A security code to protect against impersonation
This code provides a very strong defense against impersonation attacks. In fact, it is part of the MLS protocol so it has had robust security analysis. Because it is tightly bound to the state of the meeting, the security code changes every time someone joins the meeting. As a result, participants in the meeting will need to re-verify their security codes every time someone joins. (The code doesn’t rotate when someone leaves, because leaving can’t introduce an impersonator.)
Zero-Trust Security will launch in the first quarter of 2021, with some big improvements to the E2E security of Webex meetings:
● Standards-based, formally-verified cryptography
● E2E verified identity
● Support for all Webex devices available for sale when the feature launches
● Support for E2E encryption in Personal Meeting Rooms
Like the current feature, it will have some limitations. E2E encrypted meetings do not support:
● The Webex web app
● Older Webex devices, including the SX, DX, and MX series
● Features provided by Cisco cloud services that require access to plaintext media, including:
◦ Network-Based Recording (NBR)
◦ Saving session data, transcripts, meeting notes, etc.
◦ Remote computer sharing
◦ PSTN or SIP interoperability
Going forward, we will improve E2E encrypted meetings in a few dimensions, guided by our principles of granting the cloud the least privilege necessary and giving customers control over their data.
Integrating customer-authorized services: Most of the features that are disabled in E2E encrypted meetings right now are disabled because they are provided by processing media on a Cisco operated server. Obviously, if an E2E encrypted meeting is going to lock out Cisco, we can’t let these servers into the meeting! But we realize that some customers might want a different trade-off between security and functionality, so we’re working on tools to let customers navigate that trade-off by selectively integrating services as “ends” in the meeting. One advantage of our open, standards-based approach is that it makes it easy for partners and other vendors to integrate with Webex’s E2E encryption, so that customers can bring in third-party services in addition to services that Cisco might offer.
To make sure that all this flexibility doesn’t undermine the security of E2E encrypted meetings, we’ll provide customers with a robust policy framework to define what types of services are allowed in what contexts. For example, a company’s IT administrator might define “high-security” and “medium-security” meetings, where high-security meetings are totally locked down (and thus missing features) and medium-security meetings allow a handful of authorized services to be added.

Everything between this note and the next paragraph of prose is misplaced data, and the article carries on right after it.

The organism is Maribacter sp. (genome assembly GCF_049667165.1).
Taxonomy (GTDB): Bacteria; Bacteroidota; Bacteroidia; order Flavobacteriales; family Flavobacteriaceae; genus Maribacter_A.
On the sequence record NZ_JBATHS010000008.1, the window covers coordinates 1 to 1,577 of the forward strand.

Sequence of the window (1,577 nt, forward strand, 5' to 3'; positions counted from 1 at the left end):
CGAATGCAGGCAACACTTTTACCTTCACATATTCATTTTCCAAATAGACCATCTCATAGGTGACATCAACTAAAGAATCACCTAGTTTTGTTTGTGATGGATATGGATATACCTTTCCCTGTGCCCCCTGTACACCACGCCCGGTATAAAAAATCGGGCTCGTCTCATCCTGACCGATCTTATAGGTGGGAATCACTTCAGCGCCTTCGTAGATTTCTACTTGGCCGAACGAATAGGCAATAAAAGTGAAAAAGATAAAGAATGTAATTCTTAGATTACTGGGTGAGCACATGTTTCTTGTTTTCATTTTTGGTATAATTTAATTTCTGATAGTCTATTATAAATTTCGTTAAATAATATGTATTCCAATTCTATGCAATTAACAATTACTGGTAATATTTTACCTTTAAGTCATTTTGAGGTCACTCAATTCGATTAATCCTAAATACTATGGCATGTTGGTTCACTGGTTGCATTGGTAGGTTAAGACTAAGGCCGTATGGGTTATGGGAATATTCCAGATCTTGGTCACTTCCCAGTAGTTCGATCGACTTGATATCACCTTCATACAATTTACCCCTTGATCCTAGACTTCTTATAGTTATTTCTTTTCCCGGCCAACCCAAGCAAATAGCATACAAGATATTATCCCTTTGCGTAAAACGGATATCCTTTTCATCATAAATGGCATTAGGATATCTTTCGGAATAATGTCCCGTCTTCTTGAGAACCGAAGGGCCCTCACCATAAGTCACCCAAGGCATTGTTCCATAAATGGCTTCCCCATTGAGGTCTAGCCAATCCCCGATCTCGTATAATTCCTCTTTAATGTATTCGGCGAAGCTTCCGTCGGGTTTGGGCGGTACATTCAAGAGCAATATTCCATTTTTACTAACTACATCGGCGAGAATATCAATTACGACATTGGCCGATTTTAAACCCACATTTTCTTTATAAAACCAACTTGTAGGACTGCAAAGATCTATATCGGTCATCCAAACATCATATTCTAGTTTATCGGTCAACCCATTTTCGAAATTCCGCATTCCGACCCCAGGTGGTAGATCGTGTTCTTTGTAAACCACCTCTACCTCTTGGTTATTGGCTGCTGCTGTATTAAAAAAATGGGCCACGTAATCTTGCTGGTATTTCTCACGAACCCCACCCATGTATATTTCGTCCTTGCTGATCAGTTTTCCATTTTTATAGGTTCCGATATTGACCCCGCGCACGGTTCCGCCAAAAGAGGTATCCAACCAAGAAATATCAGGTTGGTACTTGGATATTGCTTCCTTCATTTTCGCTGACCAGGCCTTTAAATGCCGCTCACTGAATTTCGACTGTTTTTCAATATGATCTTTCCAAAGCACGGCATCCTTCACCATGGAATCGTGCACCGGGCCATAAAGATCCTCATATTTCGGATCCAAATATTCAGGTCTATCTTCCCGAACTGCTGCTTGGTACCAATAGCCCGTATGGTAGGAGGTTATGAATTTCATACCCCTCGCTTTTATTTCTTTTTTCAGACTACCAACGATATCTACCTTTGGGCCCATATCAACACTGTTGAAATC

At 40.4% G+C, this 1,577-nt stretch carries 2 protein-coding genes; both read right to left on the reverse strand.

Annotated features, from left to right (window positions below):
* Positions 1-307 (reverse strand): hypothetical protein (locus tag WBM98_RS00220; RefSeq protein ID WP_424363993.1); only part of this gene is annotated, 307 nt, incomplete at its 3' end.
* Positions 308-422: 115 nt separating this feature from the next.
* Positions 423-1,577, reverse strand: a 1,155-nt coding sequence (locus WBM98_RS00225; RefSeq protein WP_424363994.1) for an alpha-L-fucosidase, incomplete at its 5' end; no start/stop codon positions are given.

Decentralized identity: Our current SSO-based strategy enables us to provide E2E verified identity very broadly, for any SSO-enabled user, but ultimately, we’d like to allow customers to bring their own E2E certificate authorities. This provides better security for everyone, since there are fewer entities involved in authenticating meeting participants, and customers can really take control of their meetings’ security. In other words, our goal is a decentralized identity ecosystem. And the backbone of any decentralized system is standards. While some additional standards will be necessary to complete the decentralization story, the technologies we’re putting in place now provide the foundation for interoperability between E2E identity authorities and the clients that need certificates.
Ubiquitous E2E security: Everything should be E2E secure—not just select meetings. The first step to achieving this vision will be to enable E2E security for any endpoint that can join a Webex meeting. The obvious first candidates are the Webex web app and cloud-connected Cisco phones, and eventually, our open, standards-based E2E architecture should enable us to bring in Session Initiation Protocol (SIP) infrastructure as well.
The innovations discussed in this paper show a clear path to our long-term vision of always-on E2E encryption. Once users can connect from anywhere and customers can securely opt in to the features they want in an meeting, we’ll be able to use E2E encryption for every Webex meeting—from informal ad-hoc meetings with all the features turned on, all the way up to locked-down, high-security meetings. E2E encryption will always assure that the meeting’s content is only available to authorized participants, and customers and users will decide what set of participants is right for a given meeting.
As customers continue to hold more confidential meetings over video conferencing tools, Webex is defining the future of end-to-end secure meetings with standards-based cryptography, end-to-end verified identity, and availability across both Webex applications and devices. Our open, standards-based approach will allow us to extend end-to-end protections to cover a range of scenarios, in cooperation with an ecosystem of partners.